# $\varphi$ in $\operatorname{Hom}{(S^1, S^1)}$ are of the form $z^n$

I'd like to see a proof why $\varphi \in \operatorname{Hom}{(S^1, S^1)}$ looks like $z^n$ for an integer $n$.

At first I thought I could argue that if I have a homomorphism that maps $e^{ix}$ to some $e^{iy}$ for $x,y \in \mathbb R$ then $z = rx$ for some real number $r$. But on second thought I'm not sure why I can't have $\varphi (e^{ix} ) = e^{g(x)i}$ for a $g$ other than $g(x) = \lambda x$.

I'm also interested in seeing different proofs. I'm sure there are several ways to prove this.

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You need to invoke continuity somewhere. There is a proof in § 15 of these notes. – Zhen Lin Mar 23 '12 at 12:32
@ZhenLin Heh. "...we need a couple of lemmas..." -- I thought this proof was going to be a one liner. Thanks for the link. So that's one way of proving this. – Rudy the Reindeer Mar 23 '12 at 12:36
Yes, it feels like something that ought to be "easier" (assuming continuity is the added to the conditions.) – Thomas Andrews Mar 23 '12 at 13:25

Let $f : S^1 \to \mathbb{C}^*$ be a continuous(!) group homomorphism. I claim that $f(z)=z^n$ for some fixed $n \in \mathbb{N}$.

First of all, $f$ corresponds to a continuous group homomorphism $g : \mathbb{R} \to \mathbb{C}^*$ which is constant $1$ on $\mathbb{Z}$ (since $S^1 \cong \mathbb{R}/\mathbb{Z}$), via $g(t)=f\left(e^{2\pi i t}\right)$. There is some $a \in \mathbb{R}$ with $A:=\int_{0}^{a} g(t) dt \neq 0$ (otherwise the derivative $g(a)$ vanishes for all $a$, which is impossible since $g(0)=1$). For every $x \in \mathbb{R}$ it follows $A^{-1} \int_{x}^{x+a} g(t) dt = A^{-1} \int_{0}^{a} g(x) g(t) dt = g(x)$. In particular $g$ is differentiable and satisfies the differential equation $(Dg)(x)=A^{-1} (g(x+a)-g(x)) = A^{-1} (g(a)-1) g(x)$. Thus, there is some $b \in \mathbb{C}$ such that $g(x)=e^{bx}$ for all $x$. Since $1=g(1)=e^{b}$ it follows that $b=2\pi i n$ for some $n \in \mathbb{Z}$, meaning $f(z)=z^n$.

Remark: There are lots of non-continuous group homomorphisms $S^1 \to \mathbb{C}^*$. The reason is that some infinite-dimensional linear algebra and the theory of divisible abelian groups implies that there is an isomorphism of abelian groups $S^1 \cong \mathbb{Q}/\mathbb{Z} \oplus \mathbb{R}^{\oplus \mathbb{R}}$, and there are lots of group automorphisms of $\mathbb{R}^{\oplus \mathbb{R}}$.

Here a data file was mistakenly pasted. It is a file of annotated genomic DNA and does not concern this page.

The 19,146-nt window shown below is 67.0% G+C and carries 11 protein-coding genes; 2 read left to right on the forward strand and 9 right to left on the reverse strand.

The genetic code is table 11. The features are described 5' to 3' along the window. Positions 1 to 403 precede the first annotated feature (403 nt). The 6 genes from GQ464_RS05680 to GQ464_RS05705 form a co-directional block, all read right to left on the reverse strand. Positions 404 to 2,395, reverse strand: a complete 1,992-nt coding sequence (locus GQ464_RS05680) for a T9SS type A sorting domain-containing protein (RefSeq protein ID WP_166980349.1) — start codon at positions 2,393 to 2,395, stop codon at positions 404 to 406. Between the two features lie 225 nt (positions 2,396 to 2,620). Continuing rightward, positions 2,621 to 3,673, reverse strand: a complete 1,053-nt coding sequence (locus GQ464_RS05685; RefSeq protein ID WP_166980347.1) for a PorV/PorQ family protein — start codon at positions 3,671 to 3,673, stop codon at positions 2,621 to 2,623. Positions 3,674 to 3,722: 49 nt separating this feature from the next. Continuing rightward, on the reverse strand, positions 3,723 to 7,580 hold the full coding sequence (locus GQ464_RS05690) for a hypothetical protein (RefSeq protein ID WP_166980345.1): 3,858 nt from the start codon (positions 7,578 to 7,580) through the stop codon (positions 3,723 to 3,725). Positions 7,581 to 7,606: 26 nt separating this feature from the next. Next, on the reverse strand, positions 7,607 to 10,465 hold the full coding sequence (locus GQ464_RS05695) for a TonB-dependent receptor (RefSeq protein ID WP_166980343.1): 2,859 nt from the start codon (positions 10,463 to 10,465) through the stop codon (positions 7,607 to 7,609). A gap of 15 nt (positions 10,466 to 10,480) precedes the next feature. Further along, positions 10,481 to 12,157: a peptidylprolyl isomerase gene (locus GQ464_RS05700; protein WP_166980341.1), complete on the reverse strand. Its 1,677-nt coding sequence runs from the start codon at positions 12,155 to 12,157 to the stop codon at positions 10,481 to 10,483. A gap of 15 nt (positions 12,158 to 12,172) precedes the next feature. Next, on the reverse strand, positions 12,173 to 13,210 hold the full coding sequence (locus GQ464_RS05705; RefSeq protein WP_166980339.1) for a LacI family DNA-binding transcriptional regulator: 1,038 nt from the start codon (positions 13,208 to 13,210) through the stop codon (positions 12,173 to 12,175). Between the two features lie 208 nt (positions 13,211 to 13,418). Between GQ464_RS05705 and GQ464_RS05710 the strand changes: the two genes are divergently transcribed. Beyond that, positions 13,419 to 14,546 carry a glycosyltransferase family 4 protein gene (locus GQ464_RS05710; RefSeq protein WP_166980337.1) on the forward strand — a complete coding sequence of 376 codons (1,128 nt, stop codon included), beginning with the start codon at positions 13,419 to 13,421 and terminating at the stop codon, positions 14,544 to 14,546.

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I don't understand your explanation why $\int_0^a g(t) dt$ can't be zero. Could you elaborate? Thanks! – Rudy the Reindeer Mar 23 '12 at 16:35
$a \mapsto \int_{0}^{a} g(t) dt$ is differentiable with derivative $a \mapsto g(a)$ (fundamental theorem of calculus). – Martin Brandenburg Mar 23 '12 at 17:13
I see. Thanks! And thanks for your answer! – Rudy the Reindeer Mar 24 '12 at 11:04

If you assume continuity then this follows fairly quickly from the fact that a continuous homomorphism between Lie groups is actually a Lie group homomorphism (i.e. it is automatically smooth). So if $\phi : S^1 \to S^1$ is a continuous group homomorphism then we can consider its differential on the Lie algebra $\phi_* : \mathbb R \to \mathbb R$. Being linear this has to have the form $x \mapsto cx$ for some $c \in \mathbb R$. But by properties of the exponential map of Lie groups, we have $$\phi(e^{ix}) = e^{i\phi_* x} = e^{icx}.$$ And now for this to be well-defined, we need $c \in \mathbb Z$.

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Plus one. I can't verify your answer because I don't know enough about lie groups. But I'm grateful that someone posted an alternative proof. – Rudy the Reindeer Mar 24 '12 at 11:05

I'm going to post the proof given in the notes posted by Zhen rewritten in my own words:

First note that the proof needs the homomorphisms $S^1 \to S^1$ to be continuous.

(i) If $\alpha : \mathbb{R} \to \mathbb{R}$ is a continuous homomorphism then $\alpha$ is of the form $x \mapsto \lambda x$ for some $\lambda \in \mathbb{R}$. This follows directly from the fact that $\alpha$ is a linear map and one dimensional matrices are multiplication by scalars.

(ii) Continuous homomorphisms $\mathbb{R} \to S^1$ are of the form $e^{i \lambda x}$ for $\lambda \in \mathbb{R}$. To see this note that $(e^{ix}, \mathbb{R})$ is a covering space of $S^1$. Then by the unique lifting property we get that for a continuous homomorphism $f: \mathbb{R} \to S^1$ there is a unique continuous homomorphism $\alpha : \mathbb{R} \to \mathbb{R}$ such that $f = g \circ \alpha$ where $g (x) = e^{ix}$ is the covering map. By (i) we get that $f$ has to be of the form $x \mapsto e^{i\lambda x}$.

(iii) If $\varphi : S^1 \to S^1$ and $\psi : \mathbb{R} \to S^1$ are continuous homomorphisms then so is $\varphi \circ \psi : \mathbb{R} \to S^1$. So we know that $1 = \varphi (\psi (0))$. We also know $\psi$ has to map $0$ to $1$ hence $\psi (0) = e^{i 2 \pi k}$ for some $k \in \mathbb{Z}$. And we also know that $1 = e^{i 2 \pi n}$ for some $n \in \mathbb{Z}$. Hence $\varphi (z) = z^m$ for some $m \in \mathbb{Z}$.

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So this proof replaces the integral arguments in my proof with the help of covering spaces. – Martin Brandenburg Mar 24 '12 at 17:04